One of the most frightening facts of breast cancer is that two people may have the same diagnosis at the same stage, get the same treatment and then have remarkably different outcomes. One consequence of this is that while there is a lot of talk about cures for breast cancer, many women regard the diagnosis as a conditional death sentence.
An article published today online in Nature looks as though it will give us the tools to understand why outcomes vary and what different treatments can help those headed toward a worse outcome. The findings seem also to be well explained in the New York Times.
Two other types of breast cancer, accounting for most cases of the disease, arise from the luminal cells that line milk ducts. These cancers have proteins on their surfaces that grab estrogen, fueling their growth. Just about everyone with estrogen-fueled cancer gets the same treatment. Some do well. Others do not.
The genetic analysis divided luminal cancers into two distinct subtypes. The luminal A subtype had good prognoses while luminal B did not, suggesting that perhaps patients with luminal A tumors might do well with just hormonal therapy to block estrogen from spurring their cancers while luminal B patients might do better with chemotherapy in addition to hormonal therapy.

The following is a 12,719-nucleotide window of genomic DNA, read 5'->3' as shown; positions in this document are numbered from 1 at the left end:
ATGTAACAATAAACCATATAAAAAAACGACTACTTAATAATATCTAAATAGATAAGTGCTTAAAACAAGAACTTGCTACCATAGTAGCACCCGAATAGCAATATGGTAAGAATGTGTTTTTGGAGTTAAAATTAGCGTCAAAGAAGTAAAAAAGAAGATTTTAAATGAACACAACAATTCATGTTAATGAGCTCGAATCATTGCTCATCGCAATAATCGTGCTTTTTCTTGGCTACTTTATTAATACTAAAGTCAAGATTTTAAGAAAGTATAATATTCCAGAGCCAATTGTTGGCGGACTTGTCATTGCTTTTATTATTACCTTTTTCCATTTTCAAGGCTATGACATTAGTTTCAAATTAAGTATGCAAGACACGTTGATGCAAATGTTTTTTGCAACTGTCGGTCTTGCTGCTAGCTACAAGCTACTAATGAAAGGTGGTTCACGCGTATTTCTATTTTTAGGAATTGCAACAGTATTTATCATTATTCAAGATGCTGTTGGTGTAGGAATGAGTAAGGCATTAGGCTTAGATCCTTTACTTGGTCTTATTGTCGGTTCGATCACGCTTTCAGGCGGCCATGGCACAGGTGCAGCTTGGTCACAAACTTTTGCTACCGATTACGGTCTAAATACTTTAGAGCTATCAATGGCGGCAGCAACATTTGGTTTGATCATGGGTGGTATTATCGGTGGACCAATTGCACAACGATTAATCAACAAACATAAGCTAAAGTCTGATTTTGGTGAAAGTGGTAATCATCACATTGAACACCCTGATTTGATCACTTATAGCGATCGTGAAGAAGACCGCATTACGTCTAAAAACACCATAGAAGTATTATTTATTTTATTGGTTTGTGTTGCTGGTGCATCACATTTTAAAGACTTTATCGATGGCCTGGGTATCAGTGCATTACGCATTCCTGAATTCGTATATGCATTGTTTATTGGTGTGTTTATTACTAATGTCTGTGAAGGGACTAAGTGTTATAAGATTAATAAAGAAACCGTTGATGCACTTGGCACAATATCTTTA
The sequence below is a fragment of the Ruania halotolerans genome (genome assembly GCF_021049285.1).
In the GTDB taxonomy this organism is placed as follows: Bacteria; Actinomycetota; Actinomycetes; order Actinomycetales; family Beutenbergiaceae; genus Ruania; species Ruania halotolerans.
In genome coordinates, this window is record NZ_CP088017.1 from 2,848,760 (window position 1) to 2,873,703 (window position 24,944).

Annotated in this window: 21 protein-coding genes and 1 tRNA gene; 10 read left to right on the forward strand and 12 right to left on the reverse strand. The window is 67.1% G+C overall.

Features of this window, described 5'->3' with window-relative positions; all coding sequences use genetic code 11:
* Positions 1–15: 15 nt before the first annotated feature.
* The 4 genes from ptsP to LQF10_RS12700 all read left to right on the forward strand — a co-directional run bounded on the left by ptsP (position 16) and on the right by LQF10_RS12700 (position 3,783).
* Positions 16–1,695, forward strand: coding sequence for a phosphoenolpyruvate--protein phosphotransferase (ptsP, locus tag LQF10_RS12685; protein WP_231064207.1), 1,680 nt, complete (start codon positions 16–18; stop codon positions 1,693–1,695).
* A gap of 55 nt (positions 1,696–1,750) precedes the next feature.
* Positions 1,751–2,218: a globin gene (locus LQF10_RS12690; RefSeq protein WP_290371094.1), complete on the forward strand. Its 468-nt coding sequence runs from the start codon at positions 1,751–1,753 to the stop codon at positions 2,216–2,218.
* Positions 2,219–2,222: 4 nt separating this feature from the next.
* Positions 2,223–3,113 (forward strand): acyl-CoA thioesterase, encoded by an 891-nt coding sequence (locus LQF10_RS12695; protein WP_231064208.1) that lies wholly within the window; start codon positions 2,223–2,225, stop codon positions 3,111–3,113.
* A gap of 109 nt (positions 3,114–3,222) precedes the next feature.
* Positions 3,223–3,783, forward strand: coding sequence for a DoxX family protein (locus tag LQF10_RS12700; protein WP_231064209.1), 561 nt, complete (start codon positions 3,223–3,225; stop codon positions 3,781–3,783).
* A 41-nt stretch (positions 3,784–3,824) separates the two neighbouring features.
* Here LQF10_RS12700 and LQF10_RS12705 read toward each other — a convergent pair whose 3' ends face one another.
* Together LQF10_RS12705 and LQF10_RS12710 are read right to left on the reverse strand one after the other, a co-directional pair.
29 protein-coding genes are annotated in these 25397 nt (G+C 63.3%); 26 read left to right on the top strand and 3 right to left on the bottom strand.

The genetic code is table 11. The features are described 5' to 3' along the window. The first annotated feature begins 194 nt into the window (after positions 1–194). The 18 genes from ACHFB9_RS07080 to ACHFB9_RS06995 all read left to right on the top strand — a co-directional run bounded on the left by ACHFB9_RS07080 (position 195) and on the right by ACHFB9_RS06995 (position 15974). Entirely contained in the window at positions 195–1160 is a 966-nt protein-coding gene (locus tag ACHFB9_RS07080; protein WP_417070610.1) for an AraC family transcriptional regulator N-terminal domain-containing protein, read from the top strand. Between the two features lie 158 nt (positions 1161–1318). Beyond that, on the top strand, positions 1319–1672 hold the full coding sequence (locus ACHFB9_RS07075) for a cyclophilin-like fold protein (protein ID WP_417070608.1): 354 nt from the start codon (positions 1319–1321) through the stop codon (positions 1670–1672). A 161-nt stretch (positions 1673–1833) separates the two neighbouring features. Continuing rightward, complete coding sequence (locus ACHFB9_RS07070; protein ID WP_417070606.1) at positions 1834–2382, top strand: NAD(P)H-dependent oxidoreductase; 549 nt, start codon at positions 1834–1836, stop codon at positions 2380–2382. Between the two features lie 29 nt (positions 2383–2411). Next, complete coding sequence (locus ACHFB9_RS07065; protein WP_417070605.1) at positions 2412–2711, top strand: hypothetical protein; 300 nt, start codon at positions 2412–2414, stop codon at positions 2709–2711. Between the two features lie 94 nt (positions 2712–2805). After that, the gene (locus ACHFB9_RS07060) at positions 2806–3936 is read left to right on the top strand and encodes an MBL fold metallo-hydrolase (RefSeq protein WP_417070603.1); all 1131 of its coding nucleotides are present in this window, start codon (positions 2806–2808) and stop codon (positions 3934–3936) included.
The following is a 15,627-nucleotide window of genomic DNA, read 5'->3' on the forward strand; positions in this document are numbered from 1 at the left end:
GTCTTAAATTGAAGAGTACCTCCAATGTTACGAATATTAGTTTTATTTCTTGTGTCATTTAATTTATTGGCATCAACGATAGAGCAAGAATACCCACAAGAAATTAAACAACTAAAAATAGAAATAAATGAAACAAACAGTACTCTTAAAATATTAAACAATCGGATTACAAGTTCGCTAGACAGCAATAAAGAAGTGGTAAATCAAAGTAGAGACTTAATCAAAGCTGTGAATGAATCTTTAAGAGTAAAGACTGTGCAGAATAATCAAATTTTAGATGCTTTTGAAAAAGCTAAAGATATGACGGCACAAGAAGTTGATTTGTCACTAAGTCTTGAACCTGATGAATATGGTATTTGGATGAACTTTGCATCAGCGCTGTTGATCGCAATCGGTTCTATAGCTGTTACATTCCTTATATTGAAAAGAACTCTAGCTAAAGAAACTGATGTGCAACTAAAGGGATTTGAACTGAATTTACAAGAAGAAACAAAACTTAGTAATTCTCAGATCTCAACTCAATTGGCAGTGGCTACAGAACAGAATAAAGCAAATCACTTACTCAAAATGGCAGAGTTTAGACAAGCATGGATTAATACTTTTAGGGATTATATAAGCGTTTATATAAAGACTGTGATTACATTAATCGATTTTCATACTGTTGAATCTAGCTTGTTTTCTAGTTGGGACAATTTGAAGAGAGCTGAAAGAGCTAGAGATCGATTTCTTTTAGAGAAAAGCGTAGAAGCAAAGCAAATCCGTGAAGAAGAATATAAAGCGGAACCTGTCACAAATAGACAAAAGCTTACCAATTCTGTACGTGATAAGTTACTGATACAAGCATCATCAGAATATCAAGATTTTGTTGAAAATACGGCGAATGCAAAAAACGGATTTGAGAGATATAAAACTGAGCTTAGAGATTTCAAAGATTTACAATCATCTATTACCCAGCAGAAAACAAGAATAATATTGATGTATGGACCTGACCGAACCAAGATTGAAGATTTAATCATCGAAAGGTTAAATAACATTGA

In some cases, genetic aberrations were so strongly associated with one or the other luminal subtype that they appeared to be the actual cause of the cancer, said Dr. Charles Perou of the University of North Carolina, who is the lead author of the study. And he called that “a stunning finding.”
“We are really getting at the roots of these cancers,” he said.
It looks as though there are going to have to be clinical trials, but there are a number of breast cancer types with discouraging statistics, and now we can hope those can be much more effectively treated soon. As far as I can see, these include ones for which some women have prophylactic mastectomies, since if you carry the gene for them having your breasts removed may be the best option.